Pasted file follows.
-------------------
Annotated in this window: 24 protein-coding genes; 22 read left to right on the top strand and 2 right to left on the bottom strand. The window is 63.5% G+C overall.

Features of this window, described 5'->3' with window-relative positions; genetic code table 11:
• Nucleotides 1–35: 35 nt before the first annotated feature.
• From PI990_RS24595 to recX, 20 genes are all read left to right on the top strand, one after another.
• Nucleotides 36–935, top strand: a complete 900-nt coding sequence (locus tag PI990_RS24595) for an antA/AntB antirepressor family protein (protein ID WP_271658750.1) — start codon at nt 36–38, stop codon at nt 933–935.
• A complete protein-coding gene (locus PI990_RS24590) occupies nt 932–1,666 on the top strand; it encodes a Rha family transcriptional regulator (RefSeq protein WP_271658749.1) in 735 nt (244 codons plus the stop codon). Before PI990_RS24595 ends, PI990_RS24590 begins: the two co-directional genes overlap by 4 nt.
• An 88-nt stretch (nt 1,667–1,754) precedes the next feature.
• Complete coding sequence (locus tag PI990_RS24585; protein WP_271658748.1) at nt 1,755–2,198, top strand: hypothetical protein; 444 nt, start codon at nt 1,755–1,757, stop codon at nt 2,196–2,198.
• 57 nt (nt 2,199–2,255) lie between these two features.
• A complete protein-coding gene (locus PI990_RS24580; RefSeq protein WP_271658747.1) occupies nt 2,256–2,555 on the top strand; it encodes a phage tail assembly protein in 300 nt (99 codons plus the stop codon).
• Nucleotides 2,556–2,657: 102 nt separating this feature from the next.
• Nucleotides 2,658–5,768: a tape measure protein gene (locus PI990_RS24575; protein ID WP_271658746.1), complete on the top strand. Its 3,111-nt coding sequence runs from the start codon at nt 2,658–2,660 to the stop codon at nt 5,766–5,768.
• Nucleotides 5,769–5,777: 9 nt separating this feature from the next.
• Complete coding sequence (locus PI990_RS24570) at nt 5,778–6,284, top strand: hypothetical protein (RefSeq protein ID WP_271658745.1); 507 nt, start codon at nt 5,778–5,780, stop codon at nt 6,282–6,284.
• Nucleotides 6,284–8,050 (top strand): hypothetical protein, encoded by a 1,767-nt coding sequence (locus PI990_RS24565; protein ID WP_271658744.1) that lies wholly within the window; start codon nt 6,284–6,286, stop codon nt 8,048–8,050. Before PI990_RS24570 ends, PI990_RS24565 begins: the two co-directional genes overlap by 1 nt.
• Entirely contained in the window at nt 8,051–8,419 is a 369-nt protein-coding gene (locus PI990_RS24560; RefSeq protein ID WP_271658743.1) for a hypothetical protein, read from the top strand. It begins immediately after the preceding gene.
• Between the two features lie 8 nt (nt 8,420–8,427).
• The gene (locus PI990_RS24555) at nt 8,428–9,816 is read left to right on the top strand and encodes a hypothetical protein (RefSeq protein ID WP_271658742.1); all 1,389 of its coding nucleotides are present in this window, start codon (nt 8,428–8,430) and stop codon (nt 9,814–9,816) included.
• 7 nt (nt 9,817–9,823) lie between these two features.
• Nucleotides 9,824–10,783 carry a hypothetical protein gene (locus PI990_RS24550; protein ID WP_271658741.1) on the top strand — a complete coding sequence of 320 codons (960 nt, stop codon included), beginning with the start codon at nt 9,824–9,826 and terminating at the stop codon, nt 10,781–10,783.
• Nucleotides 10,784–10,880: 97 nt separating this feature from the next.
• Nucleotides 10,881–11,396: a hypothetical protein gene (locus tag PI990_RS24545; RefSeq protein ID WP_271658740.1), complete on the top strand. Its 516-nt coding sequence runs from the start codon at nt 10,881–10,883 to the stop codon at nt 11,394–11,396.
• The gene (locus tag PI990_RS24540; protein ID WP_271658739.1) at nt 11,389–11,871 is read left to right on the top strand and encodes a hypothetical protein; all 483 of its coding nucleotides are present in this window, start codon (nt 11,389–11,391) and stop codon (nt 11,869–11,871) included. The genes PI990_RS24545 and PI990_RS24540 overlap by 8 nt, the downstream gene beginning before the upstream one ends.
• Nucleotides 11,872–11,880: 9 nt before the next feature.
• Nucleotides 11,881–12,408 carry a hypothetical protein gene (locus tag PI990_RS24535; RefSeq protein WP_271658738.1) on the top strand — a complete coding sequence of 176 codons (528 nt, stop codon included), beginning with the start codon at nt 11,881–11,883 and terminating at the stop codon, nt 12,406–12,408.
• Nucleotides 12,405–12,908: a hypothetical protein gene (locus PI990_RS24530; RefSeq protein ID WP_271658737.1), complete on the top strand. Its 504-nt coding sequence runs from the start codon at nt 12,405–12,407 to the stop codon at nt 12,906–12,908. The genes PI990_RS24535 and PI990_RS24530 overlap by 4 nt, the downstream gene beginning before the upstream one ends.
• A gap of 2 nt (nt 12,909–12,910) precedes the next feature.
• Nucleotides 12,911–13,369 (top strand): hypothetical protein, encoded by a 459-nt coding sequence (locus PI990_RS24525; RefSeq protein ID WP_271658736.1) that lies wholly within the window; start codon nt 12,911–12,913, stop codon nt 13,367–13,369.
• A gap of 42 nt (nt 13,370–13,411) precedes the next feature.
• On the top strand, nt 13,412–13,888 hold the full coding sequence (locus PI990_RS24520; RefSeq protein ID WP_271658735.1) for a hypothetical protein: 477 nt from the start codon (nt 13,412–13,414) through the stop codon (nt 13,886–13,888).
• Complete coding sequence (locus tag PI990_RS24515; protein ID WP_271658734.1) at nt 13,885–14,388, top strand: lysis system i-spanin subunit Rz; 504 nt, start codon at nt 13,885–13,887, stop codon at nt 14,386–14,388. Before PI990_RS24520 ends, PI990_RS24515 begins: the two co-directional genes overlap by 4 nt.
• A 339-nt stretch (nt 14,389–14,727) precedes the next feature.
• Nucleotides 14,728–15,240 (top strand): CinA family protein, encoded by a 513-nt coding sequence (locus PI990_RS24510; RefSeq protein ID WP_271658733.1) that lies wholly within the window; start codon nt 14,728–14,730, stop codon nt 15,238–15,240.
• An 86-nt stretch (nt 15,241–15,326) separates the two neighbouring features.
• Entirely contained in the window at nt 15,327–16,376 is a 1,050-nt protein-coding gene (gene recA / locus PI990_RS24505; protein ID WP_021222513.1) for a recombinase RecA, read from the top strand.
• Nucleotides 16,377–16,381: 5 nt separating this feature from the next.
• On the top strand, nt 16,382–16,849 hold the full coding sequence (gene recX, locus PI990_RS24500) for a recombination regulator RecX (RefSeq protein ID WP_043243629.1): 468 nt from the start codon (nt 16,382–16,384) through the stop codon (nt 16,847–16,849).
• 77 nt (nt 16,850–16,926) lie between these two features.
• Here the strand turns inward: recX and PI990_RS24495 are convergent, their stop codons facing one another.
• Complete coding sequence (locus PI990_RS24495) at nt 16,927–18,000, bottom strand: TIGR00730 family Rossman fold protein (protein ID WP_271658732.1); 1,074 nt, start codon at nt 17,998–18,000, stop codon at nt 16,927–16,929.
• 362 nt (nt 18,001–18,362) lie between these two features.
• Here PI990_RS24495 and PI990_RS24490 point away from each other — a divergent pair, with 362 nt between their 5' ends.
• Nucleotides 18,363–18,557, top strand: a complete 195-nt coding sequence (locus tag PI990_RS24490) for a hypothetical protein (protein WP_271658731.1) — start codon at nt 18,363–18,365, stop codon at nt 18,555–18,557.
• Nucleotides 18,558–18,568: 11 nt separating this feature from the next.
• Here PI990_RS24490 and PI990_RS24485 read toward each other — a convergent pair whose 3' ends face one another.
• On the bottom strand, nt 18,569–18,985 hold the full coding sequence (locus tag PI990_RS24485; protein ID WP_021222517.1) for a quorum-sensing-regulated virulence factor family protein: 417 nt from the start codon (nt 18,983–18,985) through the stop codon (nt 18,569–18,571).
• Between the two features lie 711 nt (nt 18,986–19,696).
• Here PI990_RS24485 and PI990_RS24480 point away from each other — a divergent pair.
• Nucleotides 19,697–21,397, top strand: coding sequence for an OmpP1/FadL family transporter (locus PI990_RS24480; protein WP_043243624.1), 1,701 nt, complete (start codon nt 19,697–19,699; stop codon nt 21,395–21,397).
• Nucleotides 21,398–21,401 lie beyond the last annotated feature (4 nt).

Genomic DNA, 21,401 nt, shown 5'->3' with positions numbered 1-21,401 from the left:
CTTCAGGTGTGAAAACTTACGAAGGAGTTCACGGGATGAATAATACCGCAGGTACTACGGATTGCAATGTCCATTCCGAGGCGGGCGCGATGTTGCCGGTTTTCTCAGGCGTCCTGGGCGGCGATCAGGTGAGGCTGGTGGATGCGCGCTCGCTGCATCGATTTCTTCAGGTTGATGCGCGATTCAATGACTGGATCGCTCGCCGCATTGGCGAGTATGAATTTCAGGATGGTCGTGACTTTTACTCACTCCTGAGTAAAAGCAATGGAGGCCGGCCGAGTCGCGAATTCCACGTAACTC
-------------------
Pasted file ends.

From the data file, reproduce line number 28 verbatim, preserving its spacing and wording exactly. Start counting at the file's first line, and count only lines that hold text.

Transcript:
• Nucleotides 12,911–13,369 (top strand): hypothetical protein, encoded by a 459-nt coding sequence (locus PI990_RS24525; RefSeq protein ID WP_271658736.1) that lies wholly within the window; start codon nt 12,911–12,913, stop codon nt 13,367–13,369.